Triceratops And Torosaurus: Are They Really Different?
March 1, 2012

Triceratops And Torosaurus: Are They Really Different?

A debate over whether Triceratops and Torosaurus are two different life stages of the same species has been decided in a new analysis of the prehistoric specimens classifying them into two distinct groups.

The study rejected 2010 research claiming the Triceratops was merely a youngster and Torosaurus was an adult of the same species. The new research, published Feb. 29 in the journal PLoS One, said the analysis of the fossils do not support the same species theory.

Nicholas Longrich and Daniel Field, researchers at Yale University in New Haven, Conn., studied 35 specimens attributed to both species and concluded they represented two distinct animals.

“We looked at a bunch of changes in the skulls as the animals age and used a program to arrange the skulls from youngest to oldest,” Longrich told Neil Bowdler of BBC News. “What we found is there are young Torosaurus individuals and very old Triceratops individuals and that´s inconsistent with Torosaurus being an adult Triceratops.”

Studying the skulls and frills closely, the team found that Torosaurus skulls boasted a longer frill with large holes, while Triceratops had a smaller solid frill. They argue that if these were the same animal, they would also expect to find transitional specimens in which the skull is morphing between the two skull types.

“We reviewed the evidence and there was no evidence for anything between Torosaurus and Triceratops. There are dozens and dozens of skulls and I think if those transitional forms really existed we would have found them,” Longrich noted.

Longrich and Field, however, could not find conclusive evidence for the two species theory when looking at geographical distribution of the fossil evidence. Fossils attributed to both species are found exclusively in North America, and although there are some sited where only one proposed genus has been found, the evidence could have been consistent with the single-species theory.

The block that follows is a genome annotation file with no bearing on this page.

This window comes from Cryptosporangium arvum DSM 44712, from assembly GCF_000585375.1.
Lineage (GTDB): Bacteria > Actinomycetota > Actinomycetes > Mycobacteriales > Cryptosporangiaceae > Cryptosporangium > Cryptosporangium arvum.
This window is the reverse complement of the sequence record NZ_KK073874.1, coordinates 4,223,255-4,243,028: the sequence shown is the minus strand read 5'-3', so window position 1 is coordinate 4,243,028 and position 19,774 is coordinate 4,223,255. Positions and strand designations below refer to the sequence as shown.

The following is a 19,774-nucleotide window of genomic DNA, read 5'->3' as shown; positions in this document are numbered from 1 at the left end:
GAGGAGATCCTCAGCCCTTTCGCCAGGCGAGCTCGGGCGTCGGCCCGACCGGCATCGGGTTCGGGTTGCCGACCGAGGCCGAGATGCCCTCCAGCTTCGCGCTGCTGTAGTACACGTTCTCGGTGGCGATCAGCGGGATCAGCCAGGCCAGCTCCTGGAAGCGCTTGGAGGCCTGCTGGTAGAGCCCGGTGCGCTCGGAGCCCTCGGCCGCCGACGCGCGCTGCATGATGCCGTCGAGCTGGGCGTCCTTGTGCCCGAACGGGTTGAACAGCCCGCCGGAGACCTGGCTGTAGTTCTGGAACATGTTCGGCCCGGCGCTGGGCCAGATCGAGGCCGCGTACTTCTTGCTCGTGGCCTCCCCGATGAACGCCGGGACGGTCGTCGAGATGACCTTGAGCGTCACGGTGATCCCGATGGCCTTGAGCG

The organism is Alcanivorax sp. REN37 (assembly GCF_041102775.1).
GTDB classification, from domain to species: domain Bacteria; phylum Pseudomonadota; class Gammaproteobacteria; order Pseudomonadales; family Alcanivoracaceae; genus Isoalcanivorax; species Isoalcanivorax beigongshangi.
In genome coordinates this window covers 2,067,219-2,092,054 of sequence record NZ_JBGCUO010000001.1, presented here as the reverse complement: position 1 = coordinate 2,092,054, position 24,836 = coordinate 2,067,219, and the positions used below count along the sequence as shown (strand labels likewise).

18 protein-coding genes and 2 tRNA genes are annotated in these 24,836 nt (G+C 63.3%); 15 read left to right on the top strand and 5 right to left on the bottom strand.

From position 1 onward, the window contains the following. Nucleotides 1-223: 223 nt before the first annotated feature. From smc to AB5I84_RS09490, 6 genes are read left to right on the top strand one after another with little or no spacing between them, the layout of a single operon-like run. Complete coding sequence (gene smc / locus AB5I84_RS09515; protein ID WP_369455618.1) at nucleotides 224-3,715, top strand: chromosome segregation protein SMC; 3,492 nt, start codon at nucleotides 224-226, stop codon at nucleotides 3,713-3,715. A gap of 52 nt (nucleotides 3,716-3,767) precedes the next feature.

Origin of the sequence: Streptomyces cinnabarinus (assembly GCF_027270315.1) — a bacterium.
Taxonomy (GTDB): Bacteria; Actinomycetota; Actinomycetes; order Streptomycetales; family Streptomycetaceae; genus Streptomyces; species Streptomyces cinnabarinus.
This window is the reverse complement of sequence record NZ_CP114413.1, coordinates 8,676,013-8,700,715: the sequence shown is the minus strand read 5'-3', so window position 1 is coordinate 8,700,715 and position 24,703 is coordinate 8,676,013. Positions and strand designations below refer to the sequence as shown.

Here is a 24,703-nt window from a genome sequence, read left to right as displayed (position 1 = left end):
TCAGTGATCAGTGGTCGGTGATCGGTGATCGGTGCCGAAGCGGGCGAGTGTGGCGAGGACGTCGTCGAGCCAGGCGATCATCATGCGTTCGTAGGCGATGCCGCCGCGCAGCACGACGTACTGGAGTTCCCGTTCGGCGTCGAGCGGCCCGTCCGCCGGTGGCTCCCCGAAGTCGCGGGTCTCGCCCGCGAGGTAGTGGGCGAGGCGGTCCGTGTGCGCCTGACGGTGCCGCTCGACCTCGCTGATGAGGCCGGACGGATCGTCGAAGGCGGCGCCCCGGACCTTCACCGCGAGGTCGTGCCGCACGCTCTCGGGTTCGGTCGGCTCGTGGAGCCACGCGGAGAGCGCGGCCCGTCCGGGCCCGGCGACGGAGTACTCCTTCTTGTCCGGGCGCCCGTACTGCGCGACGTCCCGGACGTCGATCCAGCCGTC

John Scannella of Montana State University, co-author of the 2010 research, said he was not convinced with the new analysis.

“Nothing in the Longrich and Field paper falsifies the synonymy of Triceratops and Torosaurus,” he told BBC News. “Triceratops and Torosaurus overlap geographically and stratigraphically; Torosaurus are more mature than other Triceratops, as has been demonstrated multiple times by examination of the bone microstructure; and there are numerous intermediate specimens which demonstrate the transition from the solid frill of Triceratops to the expanded, fenestrated (holed) condition observed in Torosaurus.”

Scannella also noted that the Smithsonian in Washington has a transitional Triceratops that confirms the single-species theory.

“It has a small hole in its frill where Torosaurus has a larger hole, but Longrich and Field suggest that it is simply pathological. There are many other transitional specimens, several of which have been collected in recent years by the Museum of the Rockies,” he explained.

Michael Pitman of the Department of Earth Sciences at University College London said that in most tetrapods (four-legged animals) the skeleton changes as it grows; and it is “important that these growth-related changes are taken into account” when studying the differences between Triceratops and Torosaurus.

“The study shows how the skulls of this group of dinosaurs probably grew, and appears to falsify the hypothesis that Torosaurus is an adult Triceratops,” he said. “The methods used in the study have broader value for helping to reconstruct growth series in other dinosaurs, which could potentially help to test similar hypotheses in other dinosaur groups.”

Professor Paul Sereno, a paleontologist at the University of Chicago, who doesn´t typically side with the single-species theories, told BBC News that he feels paleontology sometimes goes too far in eliminating animals “that deserve their status as separate species.”

“Besides Torosaurus not fitting neatly into a geriatric Triceratops hypothesis, the authors also remind us of other features involving the ornamental frill bones and shape of the fenestrae (frill holes) that differ in Torosaurus when compared to similar frill bones and depressions in Triceratops,” he added.


Image Caption: A year-long study by Yale University paleontologists concludes that two related horned dinosaurs, Torosaurus and Triceratops, are different animals and not adult and juvenile versions of the same. Pictured are Triceratops (top) and Torosaurus (bottom).


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